In a startup, a small team has to sustain and maintain the growth of a product, and make use of a small budget, in order to tackle a large variety of tasks – and all that within a limited amount of time.
So, time is the most precious and scarce resource for any startup, and should be managed carefully – which is often a challenge.
The importance of time management in every startup is pretty clear and I’m here to help you master it. How? By explaining the four time management tips you should follow.
Create and follow a schedule
In order to make sure you have enough time to finish each of your assignments in the best possible way, you’ll have to make straightforward schedules for your work days – list the tasks that await you, and then decide when you’ll tackle them, and how much time you’ll spend on them.
Every evening before bed, brainstorm what you have to do the next day, and compile a to-do list you’ll go through tomorrow – list all your tasks in order of importance, and make sure to work on them in that order.
An effective method for organizing tasks by priority is the Eat That Frog method – it requires you to label each of your tasks in regard to its importance and difficulty, with “the frog” being your most important and difficult task that you should do first:
- Task “A” – this is your most important task, the one you should tackle first
- Task “B” – your second most important task, the one you should tackle immediately after Task “A”
- Task “C” – a task that would be “nice to do”. However, as it’s not as important as tasks “A” and “B”, there are no significant consequences if you don’t do it
- Task “D” – this is a task that may be urgent, but it’s not important, so you can delegate it to someone else in your team, in order to leave more time for tasks “A” and “B”
- Task “E” – this is a task you should eliminate, whenever possible, as it’s neither urgent nor important
Once you’ve decided on the tasks you’ll tackle tomorrow and ordered them by priority, block specific times for them in your calendar – this way, you’ll know exactly when you’ll work on each of your assignments, and when you’re expected to finish. Make your schedule flexible, by blocking an hour or two for unexpected errands.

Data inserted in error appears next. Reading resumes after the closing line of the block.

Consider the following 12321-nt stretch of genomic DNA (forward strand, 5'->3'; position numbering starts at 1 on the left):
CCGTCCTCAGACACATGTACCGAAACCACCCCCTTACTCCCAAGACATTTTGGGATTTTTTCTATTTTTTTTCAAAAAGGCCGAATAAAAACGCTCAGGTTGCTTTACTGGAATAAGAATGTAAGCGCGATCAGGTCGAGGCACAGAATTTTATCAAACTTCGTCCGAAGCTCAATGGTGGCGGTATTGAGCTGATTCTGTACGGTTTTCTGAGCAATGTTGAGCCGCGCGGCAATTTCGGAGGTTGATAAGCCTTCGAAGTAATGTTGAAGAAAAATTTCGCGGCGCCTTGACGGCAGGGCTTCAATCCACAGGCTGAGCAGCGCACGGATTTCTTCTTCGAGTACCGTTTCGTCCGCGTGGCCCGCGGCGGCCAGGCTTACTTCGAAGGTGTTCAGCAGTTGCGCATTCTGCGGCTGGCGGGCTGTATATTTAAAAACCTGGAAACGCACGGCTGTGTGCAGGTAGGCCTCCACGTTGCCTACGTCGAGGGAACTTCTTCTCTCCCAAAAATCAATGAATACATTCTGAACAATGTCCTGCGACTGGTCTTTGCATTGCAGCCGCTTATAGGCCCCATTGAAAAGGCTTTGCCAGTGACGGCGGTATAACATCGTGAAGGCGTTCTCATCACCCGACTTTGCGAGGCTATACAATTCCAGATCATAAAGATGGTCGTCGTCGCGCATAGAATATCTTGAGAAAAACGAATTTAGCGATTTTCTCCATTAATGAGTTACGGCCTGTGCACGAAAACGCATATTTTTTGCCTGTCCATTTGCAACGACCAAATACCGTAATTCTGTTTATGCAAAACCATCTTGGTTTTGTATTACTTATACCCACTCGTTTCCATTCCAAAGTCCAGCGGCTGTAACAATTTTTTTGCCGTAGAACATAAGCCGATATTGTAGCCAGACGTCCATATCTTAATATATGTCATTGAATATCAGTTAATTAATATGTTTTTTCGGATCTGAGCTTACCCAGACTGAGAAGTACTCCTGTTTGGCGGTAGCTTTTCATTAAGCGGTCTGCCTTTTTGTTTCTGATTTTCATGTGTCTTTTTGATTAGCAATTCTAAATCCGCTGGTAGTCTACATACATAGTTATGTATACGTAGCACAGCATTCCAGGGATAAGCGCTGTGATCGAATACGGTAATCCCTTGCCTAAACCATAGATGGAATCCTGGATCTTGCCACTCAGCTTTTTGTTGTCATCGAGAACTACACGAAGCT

With such a foolproof schedule, you’ll leave no room for surprises.
Behind every successful startup, there’s an effective and dedicated team. So, instead of trying to do everything on your own, delegate tasks, and let everyone contribute to the work.
If you’re uncertain about what tasks you should delegate, develop a priority system:
- If a task is both urgent and important, do it yourself
- If a task is urgent, but less important, make sure to delegate it to the right team member
Consider your employee’s strengths and skills, before delegating tasks – this way, you’ll ensure everyone feels up to the challenge, which is the main prerequisite for everything to be done within deadline, and in a quality way.
Also, make sure to include instructions on what you want the team to achieve. Explain the specifics requirements and expectations for a task, and clarify when it all needs to be done.
Time tracking one of the key elements of small business project management. So instruct everyone to enter the time they spend on their tasks in a timesheet software. This way, you’ll keep everyone accountable with their share of the work, and have a log of everything that was accomplished thus far.
Once you’ve done all that, make sure to avoid micromanagement – this is one of the biggest plight of modern business and, you should resist the urge to intervene in everything happening in your startup. So, once you delegate the tasks, trust your team to do their share of the work, and only provide light supervision and guidance.